But, the authors argue, the logic and rhetoric of Caperton extend much further. Gratitude is not only backward-looking, but also forward-looking or prospective: A judge’s anticipated need for support at some point in the future—from donors, voters, officials in other branches of government, or others—to retain her position may affect her decision just as much as gratitude for past donations. So might a judge’s feared need for post-judicial employment (say, as a partner in a law firm) at some point in the future. The appearance of influence or bias and the difficulty of proving actual influence or bias—both central to the Caperton analysis—justify prophylactic measures against the influence of prospective gratitude just as against retrospective gratitude. Eliminating electoral retention eliminates the risk to judges of losing their positions because of an unpopular decision, in turn eliminating the risk to litigants that judges’ decisions will be influence by concerns for their positions rather than the merits.
Redish and Aranoff illustrate the problem with electoral retention by describing several instances in which judges have been voted out in retention elections following well-funded election campaigns explicitly focused on particular decisions or categories of decisions. There was Justice Rose Byrd of the California Supreme Court in 1986, targeted because of her votes in several death-penalty cases. More recently, there were three justices of the Iowa Supreme Court who lost their seats in 2010 in the wake of a 2007 decision recognizing marriage equality under the state constitution, as well as a fourth justice who survived a tough battle and a relatively close vote to retain his seat. And demonstrating the ongoing practical import of these arguments, Tennessee is now the site of an organized effort to remove three Supreme Court justices, not for any particular decisions, but because of how they, as Democratic appointees, might be expected to rule on issues in unknown future cases involving unknown future litigants.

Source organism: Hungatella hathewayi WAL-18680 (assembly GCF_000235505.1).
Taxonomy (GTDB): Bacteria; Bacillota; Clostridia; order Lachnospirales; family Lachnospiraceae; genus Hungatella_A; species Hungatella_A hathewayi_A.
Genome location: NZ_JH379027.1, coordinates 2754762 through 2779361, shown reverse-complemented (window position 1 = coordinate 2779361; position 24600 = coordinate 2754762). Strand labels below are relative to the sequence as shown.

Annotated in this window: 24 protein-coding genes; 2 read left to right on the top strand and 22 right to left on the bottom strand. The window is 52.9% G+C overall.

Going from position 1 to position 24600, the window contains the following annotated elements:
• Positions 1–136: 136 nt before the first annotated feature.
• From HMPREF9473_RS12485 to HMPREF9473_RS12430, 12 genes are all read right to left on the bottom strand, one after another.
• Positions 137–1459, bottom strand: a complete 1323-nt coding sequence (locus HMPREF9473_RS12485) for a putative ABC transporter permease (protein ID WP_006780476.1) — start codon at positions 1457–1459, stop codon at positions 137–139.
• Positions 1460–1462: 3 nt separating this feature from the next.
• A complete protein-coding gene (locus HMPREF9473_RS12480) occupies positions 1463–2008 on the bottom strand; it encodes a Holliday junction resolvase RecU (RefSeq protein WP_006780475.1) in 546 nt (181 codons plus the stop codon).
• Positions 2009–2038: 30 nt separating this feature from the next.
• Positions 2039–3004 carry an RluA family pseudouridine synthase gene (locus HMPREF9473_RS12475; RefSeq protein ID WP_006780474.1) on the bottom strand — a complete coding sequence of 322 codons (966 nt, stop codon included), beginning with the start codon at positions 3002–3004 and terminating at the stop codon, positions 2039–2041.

Focusing on due process means the constitutional problem is not the non-retention of these judges per se. If the public is permitted to vote on judges, then individual voters can vote for or against a judge for any reason, including agreement or disagreement with particular decisions or with expected decisions. The particular election does not raise either structural or due process concerns for the judge. Rather, due process focuses the analysis, and the claim of right, on litigants, present and future. The point is that the threat of a similar future electoral defeat may cause other judges to decide cases in a way that will maximize their chances of remaining on the bench or otherwise gaining or maintaining future employment. That threat violates the due process rights of the disadvantaged parties in these other cases (for example, future defendants in capital cases or future LGBTQ-rights claimants).
An open question, and an area for future exploration, is the precise nature of the “form of tenure secure enough” to allow a judge to decide the case solely on the merits and without consideration of how her decision will affect retention. Three possibilities appear—life tenure a la Article III, life tenure with a mandatory retirement age, or non-renewable terms of years. All insulate judges from voters or elected officials causing them to lose their office in response to particular decisions, thereby insulating litigants from judges deciding cases under that threat. But the second and third options create a different due process concern. Although a judge no longer is influenced by a desire to remain on the bench—she knows her judicial career will end when she turns 70 or when she has served 20 years, no matter how she decides the case—she may be influenced by a need to find non-judicial employment (for example, as a law-firm partner) once she has left the bench. Thus, Redish and Aronoff argue, life tenure is the only means of removing all employment considerations that might distract the judge from anything other than the merits of the claims before her, at least absent an unlikely declaring that a justice may not take another job after leaving the highest court.
The debate about the appropriate balance between judicial independence and accountability and how that affects systems of judicial selection and retention shows no sign of abating. By recasting the focus on retention rather than initial selection, framing the question in due process terms, and bringing to bear the consequences of the Supreme Court’s analysis in Caperton, Redish and Aronoff have added an important new wrinkle to the discussion.